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Technical Market Overview

Written by admin | May, 19, 2013

sta-bollinger-bands-weekly-081811After throwing off an initial weekly sell signal back in late April prompting us to increase cash and fixed income and reduce equity exposure the markets are now beginning to wrestle with extreme oversold conditions on a short term basis.   It is very important at this juncture that you understand that the trend of the market is now negative and risk management is key going forward from here.

This is a very hard concept for most investors to understand and we have written several missives lately about the basic rules of investing that should NOT be broken but are done so daily by investors who are “hoping” for one thing or another to occur rather than “understanding” and “dealing” with the facts as they are presented.   In our role as portfolio managers “risk management” is not a light switch action of being “all in” or “all out” – we are not playing a hand of Texas Hold’em.  

However, we do administer a rheostat approach to money management of dialing up and down exposure to risk assets as the market action dictates.   At the current time all of our indicators that we track are still showing that there is more risk to being invested in the markets than potential for reward in the intermediate term (3-6 months) but there may be a short term (3-6 week) opportunity approaching for a tradable rally.   The goal is not to panic sell at at temporary bottoms, our shorter term analysis indicates that we should get a rally in the next few days to allow us to more safely re-balance portfolios into.

Take a look at the chart above and notice the RED box that highlights the market topping process from July of 2007 through August of 2008.   That was a 13 month topping process that finally culminated in the bear market. 

IMPORTANT NOTE:  The financial crisis of 2008 was the catalyst that pushed the markets into the ultimate bear market crisis.   However, the bear market was already in process long before the event occurred.  While the next bear market will not be the result of a “Lehman Event” there will be some crisis that will act as the “straw” to break the markets into a full blown bear market decline.    If you take a look at the world around us today there are many possible events from geopolitical, financial and economic events of which anyone would be sufficient to induce an average bear market decline of 30% or more.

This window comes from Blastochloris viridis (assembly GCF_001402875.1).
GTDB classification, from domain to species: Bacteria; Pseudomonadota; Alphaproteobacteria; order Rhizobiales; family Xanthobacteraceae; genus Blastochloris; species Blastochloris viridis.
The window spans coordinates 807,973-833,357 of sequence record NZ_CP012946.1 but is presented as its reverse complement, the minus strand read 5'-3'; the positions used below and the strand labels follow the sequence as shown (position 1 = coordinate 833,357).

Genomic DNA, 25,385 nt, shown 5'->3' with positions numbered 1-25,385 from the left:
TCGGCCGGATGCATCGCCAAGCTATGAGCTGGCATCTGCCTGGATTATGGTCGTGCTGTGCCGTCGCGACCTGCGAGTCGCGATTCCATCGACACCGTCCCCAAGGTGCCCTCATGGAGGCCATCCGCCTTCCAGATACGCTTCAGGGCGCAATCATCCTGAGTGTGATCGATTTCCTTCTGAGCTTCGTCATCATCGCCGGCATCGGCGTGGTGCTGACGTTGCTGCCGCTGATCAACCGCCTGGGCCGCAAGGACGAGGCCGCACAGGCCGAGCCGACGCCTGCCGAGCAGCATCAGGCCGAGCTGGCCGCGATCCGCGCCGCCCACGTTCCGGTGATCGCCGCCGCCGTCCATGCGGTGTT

Notice that the dotted blue line during the topping process in 2007 denotes the neckline of the “head and shoulder” pattern that formed at that time.   The same pattern, much more distinguishable this time, occurred and was broken this summer.   The similarities currently in the action of the market are quite similar in both periods after the market broke the “neckline” the indices declined to the lower band (2 standard deviations below the 50 week moving average) and bounced. 

The first bounce in 2007 was a failed attempt that led to a lower low before rallying back to the 50 week moving average.   That is where we are today.   The markets are currently at the bottom of normalized trading ranges and should attempt an “oversold” rally to the 50 week moving average.   A rally of that magnitude will do several things:

  1. It will take the index to approximately 1225-1250 depending on how soon the rally starts.
  2. It will get investors, and primarily the media, all excited that the markets have now bottomed and we are on the path to the next great “bull” market.
  3. Investors and speculators will ignore all warnings of risk and plow into the most highly speculative market issues.

As it did in 2007, this rally will be a “suckers” rally which will draw investors in only to leave them, most likely, battered, bruised and bleeding.   This rally will most likely be the last best chance to reposition portfolios for the next potential decline until the markets have formed a more intermediate to long term bottom.   The good news here is that we will truly get valuations based on reported trailing twelve month earnings to levels more normally associated with successful long term investing. 

In the meantime, be patient here, don’t panic sell but do use rallies to your advantage.   Remember the two basic tenants of investing:

  1. In a bullish (rising) trend – buy dips.
  2. In a bearish (falling) trend – sell rallies.

We are clearly in a negative, or bearish, trend which means that until that changes (and it will eventually) investors should consistently sell into rallies and raise cash and fixed income positions.

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